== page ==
(h) A Hong Kong resident departing from Hong Kong does not need to declare to the Immigration Department the purpose of his departure, his destination or the period of stay. Whether a person is present in the Mainland for more than 183 days and thus is required to pay Mainland tax should be determined by the Mainland authority rather than the HKSAR Government.
(i) Before the Arrangement was in place, a Hong Kong resident might be taxed by the Mainland authority as long as he worked in the Mainland for over 90 days. The 183-day threshold under the current Arrangement is already a major relaxation of the time limit, and should no doubt be conducive to the further integration and economic development of the two economies.
(j) We have so far received two suggestions proposing to relax the threshold to 260 and 270 days respectively. Individual business associations have raised similar proposals on various occasions, but we have not kept specific records of them.
(k) The IRD and the SAT meet annually to discuss the implementation details of the Arrangement. Before the meeting, the IRD will collect views from stakeholders, (including accounting and tax professionals and representatives of business associations). The current mechanism is working well, and we do not see the need for a territory-wide survey.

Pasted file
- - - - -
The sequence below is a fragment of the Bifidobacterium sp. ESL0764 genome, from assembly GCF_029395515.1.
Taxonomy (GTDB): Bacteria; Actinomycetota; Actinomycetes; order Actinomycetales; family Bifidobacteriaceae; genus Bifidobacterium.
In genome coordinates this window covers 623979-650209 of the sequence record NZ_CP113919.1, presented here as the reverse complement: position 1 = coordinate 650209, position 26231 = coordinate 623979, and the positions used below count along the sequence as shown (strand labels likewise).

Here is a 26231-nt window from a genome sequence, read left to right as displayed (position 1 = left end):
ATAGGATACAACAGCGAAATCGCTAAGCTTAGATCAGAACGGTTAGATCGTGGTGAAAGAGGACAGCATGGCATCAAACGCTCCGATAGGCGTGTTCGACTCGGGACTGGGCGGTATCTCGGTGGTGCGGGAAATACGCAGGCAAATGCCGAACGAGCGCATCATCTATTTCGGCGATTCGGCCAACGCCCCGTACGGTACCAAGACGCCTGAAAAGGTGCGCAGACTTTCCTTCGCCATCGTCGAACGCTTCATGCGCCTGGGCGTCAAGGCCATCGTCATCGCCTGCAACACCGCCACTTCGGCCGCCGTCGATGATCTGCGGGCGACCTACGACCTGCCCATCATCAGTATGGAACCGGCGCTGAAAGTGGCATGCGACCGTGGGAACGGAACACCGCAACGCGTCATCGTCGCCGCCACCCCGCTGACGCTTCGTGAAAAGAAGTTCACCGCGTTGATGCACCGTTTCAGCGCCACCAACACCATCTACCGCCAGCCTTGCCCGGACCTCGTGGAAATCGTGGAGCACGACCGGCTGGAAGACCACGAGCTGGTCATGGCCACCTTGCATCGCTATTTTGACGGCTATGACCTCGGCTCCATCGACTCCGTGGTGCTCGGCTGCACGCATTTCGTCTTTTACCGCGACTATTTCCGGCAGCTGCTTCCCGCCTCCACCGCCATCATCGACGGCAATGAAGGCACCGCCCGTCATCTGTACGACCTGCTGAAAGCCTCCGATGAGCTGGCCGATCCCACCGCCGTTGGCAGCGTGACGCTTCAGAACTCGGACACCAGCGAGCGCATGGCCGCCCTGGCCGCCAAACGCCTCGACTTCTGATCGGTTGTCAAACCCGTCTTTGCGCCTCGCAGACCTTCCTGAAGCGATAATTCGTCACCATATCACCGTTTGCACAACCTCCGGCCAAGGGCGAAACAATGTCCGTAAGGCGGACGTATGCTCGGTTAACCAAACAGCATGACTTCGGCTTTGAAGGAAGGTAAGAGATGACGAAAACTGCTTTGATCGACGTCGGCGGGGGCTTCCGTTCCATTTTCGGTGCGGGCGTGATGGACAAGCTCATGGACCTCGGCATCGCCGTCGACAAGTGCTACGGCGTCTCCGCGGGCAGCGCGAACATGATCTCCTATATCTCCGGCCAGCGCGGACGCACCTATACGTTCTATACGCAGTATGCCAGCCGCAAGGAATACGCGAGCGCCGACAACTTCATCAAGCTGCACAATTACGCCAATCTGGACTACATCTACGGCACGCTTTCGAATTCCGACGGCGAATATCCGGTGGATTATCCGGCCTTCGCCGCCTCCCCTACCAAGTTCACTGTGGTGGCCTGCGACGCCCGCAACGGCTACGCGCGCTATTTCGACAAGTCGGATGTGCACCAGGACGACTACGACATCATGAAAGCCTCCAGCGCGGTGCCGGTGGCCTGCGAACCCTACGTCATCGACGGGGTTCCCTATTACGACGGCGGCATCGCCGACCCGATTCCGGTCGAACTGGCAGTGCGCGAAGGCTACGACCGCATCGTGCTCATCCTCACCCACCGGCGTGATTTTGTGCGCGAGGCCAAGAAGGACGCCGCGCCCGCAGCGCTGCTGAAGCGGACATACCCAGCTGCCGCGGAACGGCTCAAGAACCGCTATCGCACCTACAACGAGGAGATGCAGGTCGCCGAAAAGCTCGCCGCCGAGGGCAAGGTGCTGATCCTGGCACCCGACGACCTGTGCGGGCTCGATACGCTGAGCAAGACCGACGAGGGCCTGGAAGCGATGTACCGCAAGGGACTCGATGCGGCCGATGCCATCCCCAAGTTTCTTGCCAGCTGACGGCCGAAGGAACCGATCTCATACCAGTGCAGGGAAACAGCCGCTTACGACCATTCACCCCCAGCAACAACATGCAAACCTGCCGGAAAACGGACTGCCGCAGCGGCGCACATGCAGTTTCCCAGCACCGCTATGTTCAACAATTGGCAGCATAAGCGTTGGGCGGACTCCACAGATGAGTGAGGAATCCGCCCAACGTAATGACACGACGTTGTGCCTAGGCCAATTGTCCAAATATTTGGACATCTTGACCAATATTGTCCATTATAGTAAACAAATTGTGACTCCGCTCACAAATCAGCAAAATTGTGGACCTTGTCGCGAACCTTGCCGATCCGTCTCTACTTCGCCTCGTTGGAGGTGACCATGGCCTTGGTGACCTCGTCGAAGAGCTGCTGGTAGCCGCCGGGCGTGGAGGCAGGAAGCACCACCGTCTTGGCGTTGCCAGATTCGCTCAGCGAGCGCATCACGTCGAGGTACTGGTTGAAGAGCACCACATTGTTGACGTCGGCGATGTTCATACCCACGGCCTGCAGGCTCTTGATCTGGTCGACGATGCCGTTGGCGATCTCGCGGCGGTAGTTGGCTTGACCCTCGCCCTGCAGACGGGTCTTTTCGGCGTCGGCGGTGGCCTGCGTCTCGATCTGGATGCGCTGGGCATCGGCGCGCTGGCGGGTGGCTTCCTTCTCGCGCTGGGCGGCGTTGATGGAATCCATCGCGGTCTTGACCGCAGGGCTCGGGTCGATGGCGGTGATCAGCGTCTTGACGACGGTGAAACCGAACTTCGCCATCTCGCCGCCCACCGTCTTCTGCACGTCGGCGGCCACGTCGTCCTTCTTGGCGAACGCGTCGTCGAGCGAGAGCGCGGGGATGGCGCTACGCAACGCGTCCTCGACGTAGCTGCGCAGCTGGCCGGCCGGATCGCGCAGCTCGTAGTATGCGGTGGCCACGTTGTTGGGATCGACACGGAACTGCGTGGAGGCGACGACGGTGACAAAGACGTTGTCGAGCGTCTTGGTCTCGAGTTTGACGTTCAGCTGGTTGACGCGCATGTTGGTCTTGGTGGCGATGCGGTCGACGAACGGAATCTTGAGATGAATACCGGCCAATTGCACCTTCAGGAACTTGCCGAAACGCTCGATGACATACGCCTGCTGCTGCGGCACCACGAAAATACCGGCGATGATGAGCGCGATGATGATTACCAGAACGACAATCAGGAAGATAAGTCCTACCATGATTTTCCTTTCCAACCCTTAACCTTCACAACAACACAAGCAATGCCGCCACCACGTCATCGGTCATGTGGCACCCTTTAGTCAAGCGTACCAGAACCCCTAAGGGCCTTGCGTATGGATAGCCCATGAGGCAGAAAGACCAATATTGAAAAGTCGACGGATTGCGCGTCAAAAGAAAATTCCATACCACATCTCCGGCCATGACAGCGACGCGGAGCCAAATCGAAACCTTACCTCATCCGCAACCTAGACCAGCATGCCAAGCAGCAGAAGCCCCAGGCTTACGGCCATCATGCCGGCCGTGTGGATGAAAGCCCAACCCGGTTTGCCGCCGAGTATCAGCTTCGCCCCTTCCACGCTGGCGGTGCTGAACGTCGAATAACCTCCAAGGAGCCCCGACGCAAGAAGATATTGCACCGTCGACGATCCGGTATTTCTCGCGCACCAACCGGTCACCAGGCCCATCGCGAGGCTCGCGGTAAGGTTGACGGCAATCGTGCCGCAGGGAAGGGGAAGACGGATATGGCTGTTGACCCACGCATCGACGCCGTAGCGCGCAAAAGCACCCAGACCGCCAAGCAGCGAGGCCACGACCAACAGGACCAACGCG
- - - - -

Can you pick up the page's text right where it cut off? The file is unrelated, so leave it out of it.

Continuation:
(m) The 183-day threshold is a simple and clear rule widely and effectively implemented internationally. There has not been any implementation problem. We have raised with the Mainland authority the proposal of the business sector to relax this threshold. However, a total removal of the 183-day threshold (i.e. Hong Kong residents would not have to pay Mainland tax no matter how long they have worked there) is not reasonable.
Ends/Wednesday, February 3, 2010
Issued at HKT 14:34